Infant Feeding and Soy Formula
Soy formula is developed with soy protein and without lactose as a substitute for breastfeeding and cows’ milk formula. Despite the fact that soy formula has limited and specific indications, it is used to feed an estimated 25% of infants in United States.
Soy formula has been used in infant feeding for almost 100 years. It was first recommended for the treatment of summer diarrhea. In the 1970s, use of soy-based formulas became common especially for infants who could not tolerate milk protein or lactose. Lactose, also referred to as milk sugar, is the natural sugar in milk. When children and adults cannot digest lactose, they may experience diarrhea, vomiting, gas and cramps.
Human Milk for Human Infants
Human milk is the ideal source of nutrition for infants. As an exclusive food, it is the best food that meets the entire nutritional needs of infants from birth until 6 months of age. Breastfeeding protects infants from many acute and chronic diseases and has advantages for the mother, as well. There are very few medical reasons why a mother should not breastfeed. If infants receive formula during the day when they attend child care, it is also beneficial to give the infant their mother’s expressed and stored breast milk. Iron-fortified infant formula is the best source of nutrition if human milk is not available.
The American Academy of Pediatrics’ Policy on Soy Formula
The American Academy of Pediatrics (AAP) encourages and supports breastfeeding. The AAP has recently updated its review of soy protein-based formulas. Published in the May 2008 issue of Pediatrics, the updated review addresses the advantages and disadvantages of phytoestrogens in soy formulas. Phytoestrogens, sometimes called “dietary strogens”, are natural compounds, similar to human hormones, and may cause hormonal imbalances.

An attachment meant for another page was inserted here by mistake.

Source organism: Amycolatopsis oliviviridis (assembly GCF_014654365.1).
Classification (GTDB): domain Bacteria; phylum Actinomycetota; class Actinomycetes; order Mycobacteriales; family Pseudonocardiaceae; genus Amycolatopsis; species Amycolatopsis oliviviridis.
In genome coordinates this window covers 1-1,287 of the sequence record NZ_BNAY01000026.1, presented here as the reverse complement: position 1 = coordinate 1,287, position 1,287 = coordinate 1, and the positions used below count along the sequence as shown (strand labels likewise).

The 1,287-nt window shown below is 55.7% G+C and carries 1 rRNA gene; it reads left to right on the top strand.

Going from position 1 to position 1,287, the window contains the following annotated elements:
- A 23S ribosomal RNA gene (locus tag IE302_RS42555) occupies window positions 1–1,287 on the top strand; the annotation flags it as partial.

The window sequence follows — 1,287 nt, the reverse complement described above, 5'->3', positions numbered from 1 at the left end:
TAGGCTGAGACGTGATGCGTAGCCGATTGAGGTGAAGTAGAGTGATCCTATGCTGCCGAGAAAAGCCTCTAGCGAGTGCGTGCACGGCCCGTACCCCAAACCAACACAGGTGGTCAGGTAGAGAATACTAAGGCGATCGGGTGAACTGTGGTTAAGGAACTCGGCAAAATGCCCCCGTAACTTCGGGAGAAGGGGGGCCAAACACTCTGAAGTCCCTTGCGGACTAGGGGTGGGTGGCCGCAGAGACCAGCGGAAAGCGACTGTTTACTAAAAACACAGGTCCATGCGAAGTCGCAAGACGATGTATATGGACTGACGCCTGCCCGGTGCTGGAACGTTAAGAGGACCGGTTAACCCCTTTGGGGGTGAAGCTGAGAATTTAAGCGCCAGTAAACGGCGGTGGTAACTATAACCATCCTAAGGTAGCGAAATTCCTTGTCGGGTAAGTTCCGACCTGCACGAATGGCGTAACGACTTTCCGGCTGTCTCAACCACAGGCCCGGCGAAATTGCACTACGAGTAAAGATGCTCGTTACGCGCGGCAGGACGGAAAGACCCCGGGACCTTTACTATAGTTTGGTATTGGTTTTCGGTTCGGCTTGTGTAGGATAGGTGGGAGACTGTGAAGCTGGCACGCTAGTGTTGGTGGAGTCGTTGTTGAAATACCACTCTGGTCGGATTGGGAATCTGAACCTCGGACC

Summary of Recommendations for Use in Infant Feeding
- Although soy formulas are popular and may be used for full-term infants, there are few specific circumstances in which they are recommended to be used in place of cow milk-based formula.
- For infants with documented cow milk protein allergy, extensively hydrolyzed protein formula or synthetic amino acids should be considered, because 10% to 14% of these infants will also have a soy protein allergy. Hydrolyzed protein is protein that has been broken down into its component amino acids.
- Most previously well infants with acute gastroenteritis (infection or irritation of the digestive tract) can be managed after rehydration with continued use of human milk or cow milk-based formulas. Soy formulas may be indicated if the diarrhea causes temporary lactose intolerance.
- Soy formula has no advantage over cow milk formula as a supplement for the breastfed infant, unless the infant has a medical condition that requires them to use soy-based formula.
- Soy formulas were not developed for or recommended for premature infants.
- The routine use of soy formula in the prevention or management of colic in infants--a condition marked by recurrent episodes of prolonged and uncontrollable crying and irritability in an otherwise healthy infant – has not been shown to be effective in research studies.
by A. Rahman Zamani, MD, MPH
Resources and References
Pediatrics 2008; 121; 1062-1068, Use of Soy Protein-Based Formulas in Infant Feeding.
Caring for Our Children: National Health and Safety Performance Standards: Guidelines for Out-of-Home Child Care. Second Edition, 2002.
Reprinted with the permission of the California Childcare Health Program.
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